Mini Crop Sensors May Reduce Grocery Prices

RMIT University

A compact, lightweight sensor system with infrared imaging capabilities developed by an international team of engineers could be easily fitted to a drone for remote crop monitoring.

This flat-optics technology has the potential to replace traditional optical lens applications for environmental sensing in a range of industries.

This innovation could result in cheaper groceries as farmers would be able to pinpoint which crops require irrigation, fertilisation and pest control, instead of taking a one-size-fits-all approach, thereby potentially boosting their harvests.

The sensor system can rapidly switch between edge detection – imaging the outline of an object, such as a fruit – and extracting detailed infrared information, without the need for creating large volumes of data and using bulky external processors.

The capability to switch to a detailed infrared image is a new development in the field and could allow farmers to collect more information when the remote sensor identifies areas of potential pest infestations.

This research by engineers at the City University of New York (CUNY), the University of Melbourne, RMIT University and the ARC Centre of Excellence for Transformative Meta-Optical Systems (TMOS) is published in Nature Communications.

How does the sensor system work?

The prototype sensor system, which comprises a filter made with a thin layer of a material called vanadium dioxide that can switch between edge detection and detailed infrared imaging, was engineered by TMOS Chief Investigator Professor Madhu Bhaskaran and her team at RMIT in Melbourne.

"Materials such as vanadium dioxide add a fantastic tuning capability to render devices 'smart'", she said.

"When the temperature of the filter is changed, the vanadium dioxide transforms from an insulating state to a metallic one, which is how the processed image shifts from a filtered outline to an unfiltered infrared image."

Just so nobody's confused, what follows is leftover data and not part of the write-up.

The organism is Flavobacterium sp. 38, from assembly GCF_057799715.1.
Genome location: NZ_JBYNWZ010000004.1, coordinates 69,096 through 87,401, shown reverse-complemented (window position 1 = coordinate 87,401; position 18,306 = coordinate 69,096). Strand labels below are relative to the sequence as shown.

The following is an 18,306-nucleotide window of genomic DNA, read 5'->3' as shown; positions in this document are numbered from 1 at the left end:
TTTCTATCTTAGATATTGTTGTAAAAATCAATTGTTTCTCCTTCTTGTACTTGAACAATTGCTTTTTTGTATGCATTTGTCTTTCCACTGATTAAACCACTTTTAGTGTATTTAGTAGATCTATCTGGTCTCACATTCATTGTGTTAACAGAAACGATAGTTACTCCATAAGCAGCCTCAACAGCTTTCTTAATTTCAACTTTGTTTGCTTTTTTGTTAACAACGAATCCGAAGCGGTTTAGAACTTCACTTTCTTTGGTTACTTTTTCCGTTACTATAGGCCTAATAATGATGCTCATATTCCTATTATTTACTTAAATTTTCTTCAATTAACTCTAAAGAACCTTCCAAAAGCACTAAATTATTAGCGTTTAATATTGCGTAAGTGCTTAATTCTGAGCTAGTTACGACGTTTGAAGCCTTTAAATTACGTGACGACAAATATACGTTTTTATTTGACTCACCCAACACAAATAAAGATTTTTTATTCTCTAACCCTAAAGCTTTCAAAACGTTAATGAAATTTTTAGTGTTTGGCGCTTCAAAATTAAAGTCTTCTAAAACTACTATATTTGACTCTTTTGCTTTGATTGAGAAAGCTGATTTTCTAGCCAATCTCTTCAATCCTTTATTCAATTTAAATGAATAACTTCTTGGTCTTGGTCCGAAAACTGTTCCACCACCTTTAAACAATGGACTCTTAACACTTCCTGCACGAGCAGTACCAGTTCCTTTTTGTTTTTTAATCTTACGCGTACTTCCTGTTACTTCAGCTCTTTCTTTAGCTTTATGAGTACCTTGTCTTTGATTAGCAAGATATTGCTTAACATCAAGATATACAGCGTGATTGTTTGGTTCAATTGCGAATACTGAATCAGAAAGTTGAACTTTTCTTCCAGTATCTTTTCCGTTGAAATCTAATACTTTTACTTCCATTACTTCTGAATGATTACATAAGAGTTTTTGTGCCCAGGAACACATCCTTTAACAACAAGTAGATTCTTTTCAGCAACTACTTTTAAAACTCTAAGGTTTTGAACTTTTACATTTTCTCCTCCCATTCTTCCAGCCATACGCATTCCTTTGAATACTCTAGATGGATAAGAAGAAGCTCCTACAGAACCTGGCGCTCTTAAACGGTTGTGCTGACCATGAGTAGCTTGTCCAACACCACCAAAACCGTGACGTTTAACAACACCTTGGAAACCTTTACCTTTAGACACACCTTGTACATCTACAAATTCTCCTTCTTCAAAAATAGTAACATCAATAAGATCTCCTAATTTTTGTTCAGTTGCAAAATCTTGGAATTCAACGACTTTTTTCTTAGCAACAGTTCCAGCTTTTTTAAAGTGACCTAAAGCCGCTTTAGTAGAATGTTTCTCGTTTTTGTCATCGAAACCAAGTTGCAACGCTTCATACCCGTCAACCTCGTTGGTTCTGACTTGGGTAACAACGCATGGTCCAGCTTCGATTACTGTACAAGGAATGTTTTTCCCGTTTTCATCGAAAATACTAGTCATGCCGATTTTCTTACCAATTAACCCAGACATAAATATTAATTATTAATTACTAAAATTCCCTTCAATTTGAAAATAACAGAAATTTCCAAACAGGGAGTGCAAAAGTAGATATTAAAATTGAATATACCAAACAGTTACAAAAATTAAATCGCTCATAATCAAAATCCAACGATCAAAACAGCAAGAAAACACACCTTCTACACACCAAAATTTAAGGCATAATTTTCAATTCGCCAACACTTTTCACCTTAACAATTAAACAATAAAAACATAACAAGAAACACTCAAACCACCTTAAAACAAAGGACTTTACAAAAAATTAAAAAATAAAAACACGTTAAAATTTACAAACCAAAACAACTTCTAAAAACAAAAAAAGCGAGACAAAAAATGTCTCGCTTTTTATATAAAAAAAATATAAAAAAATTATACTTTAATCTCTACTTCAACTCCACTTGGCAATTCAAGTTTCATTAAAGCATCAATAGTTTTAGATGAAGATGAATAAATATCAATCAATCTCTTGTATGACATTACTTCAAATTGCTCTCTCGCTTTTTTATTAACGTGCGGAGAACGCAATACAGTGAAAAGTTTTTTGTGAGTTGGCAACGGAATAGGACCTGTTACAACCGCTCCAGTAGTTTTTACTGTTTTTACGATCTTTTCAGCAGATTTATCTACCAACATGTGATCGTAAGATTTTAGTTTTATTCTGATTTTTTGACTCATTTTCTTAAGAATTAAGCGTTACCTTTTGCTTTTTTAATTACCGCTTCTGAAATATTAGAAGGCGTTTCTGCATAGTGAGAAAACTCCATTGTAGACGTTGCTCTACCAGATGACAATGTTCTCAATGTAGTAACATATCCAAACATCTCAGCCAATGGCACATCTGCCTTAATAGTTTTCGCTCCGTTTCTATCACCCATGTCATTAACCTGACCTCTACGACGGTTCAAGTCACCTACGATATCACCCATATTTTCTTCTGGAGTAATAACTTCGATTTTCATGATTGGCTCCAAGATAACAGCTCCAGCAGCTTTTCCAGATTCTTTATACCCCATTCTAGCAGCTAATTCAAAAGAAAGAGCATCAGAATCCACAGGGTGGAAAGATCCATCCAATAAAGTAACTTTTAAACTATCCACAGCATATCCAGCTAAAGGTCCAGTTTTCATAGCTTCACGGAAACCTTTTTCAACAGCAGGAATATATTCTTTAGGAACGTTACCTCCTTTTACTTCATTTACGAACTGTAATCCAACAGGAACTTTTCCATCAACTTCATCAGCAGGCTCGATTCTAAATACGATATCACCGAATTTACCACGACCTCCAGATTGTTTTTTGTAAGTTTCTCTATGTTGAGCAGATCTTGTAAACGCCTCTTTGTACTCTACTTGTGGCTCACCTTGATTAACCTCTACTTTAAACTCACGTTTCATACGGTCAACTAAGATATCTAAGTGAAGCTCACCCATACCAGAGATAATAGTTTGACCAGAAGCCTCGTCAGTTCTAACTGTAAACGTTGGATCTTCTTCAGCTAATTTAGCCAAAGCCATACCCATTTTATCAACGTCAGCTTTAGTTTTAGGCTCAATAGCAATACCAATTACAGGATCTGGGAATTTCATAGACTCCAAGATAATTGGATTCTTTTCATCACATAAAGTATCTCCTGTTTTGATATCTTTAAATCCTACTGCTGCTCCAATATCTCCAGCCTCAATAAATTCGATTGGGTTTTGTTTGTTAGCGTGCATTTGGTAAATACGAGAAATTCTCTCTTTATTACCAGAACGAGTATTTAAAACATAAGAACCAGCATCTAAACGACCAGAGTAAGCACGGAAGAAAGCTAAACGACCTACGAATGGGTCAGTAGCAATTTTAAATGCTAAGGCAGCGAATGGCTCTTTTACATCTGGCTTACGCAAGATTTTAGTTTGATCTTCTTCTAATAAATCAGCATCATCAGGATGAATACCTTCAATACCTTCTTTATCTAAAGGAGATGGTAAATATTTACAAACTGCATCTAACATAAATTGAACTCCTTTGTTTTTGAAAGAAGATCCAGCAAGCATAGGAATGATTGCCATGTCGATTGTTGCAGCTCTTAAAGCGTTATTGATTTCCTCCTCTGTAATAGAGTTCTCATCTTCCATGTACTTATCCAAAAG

"These materials could go a long way in futuristic flat-optics devices that can replace technologies with traditional lenses for environmental sensing applications – making them ideal for use in drones and satellites, which require low size, weight and power capacity.

RMIT holds a granted US patent and has a pending Australian patent application for its method of producing vanadium dioxide films, which may be suitable for a broad range of applications.

Lead author Dr Michele Cotrufo said the system's ability to switch between processing operations, from edge detection to capturing detailed infrared images, was significant.

"While a few recent demonstrations have achieved analogue edge detection using metasurfaces, most of the devices demonstrated so far are static. Their functionality is fixed in time and cannot be dynamically altered or controlled," said Corufo, who conducted his research at CUNY.

"Yet, the ability to dynamically reconfigure processing operations is key for metasurfaces to be able to compete with digital image processing systems. This is what we have developed."

Next steps

Co-author Shaban Sulejman from the University of Melbourne said the design and materials used make the filter amenable to mass-manufacturing.

"It also operates at temperatures compatible with standard manufacturing techniques, making it well-placed to integrate with commercially available systems and therefore move from research to real-world usage rapidly."

TMOS Chief Investigator Ann Roberts, also from the University of Melbourne, said flat optics technologies had the potential to transform countless industries.

"Traditional optical elements have long been the bottleneck preventing the further miniaturisation of devices. The ability to replace or complement traditional optical elements with thin-film optics breaks through that bottleneck."

'Reconfigurable image processing metasurfaces with phase-change materials' is published in Nature Communications (DOI: 10.1038/s41467-024-48783-3).

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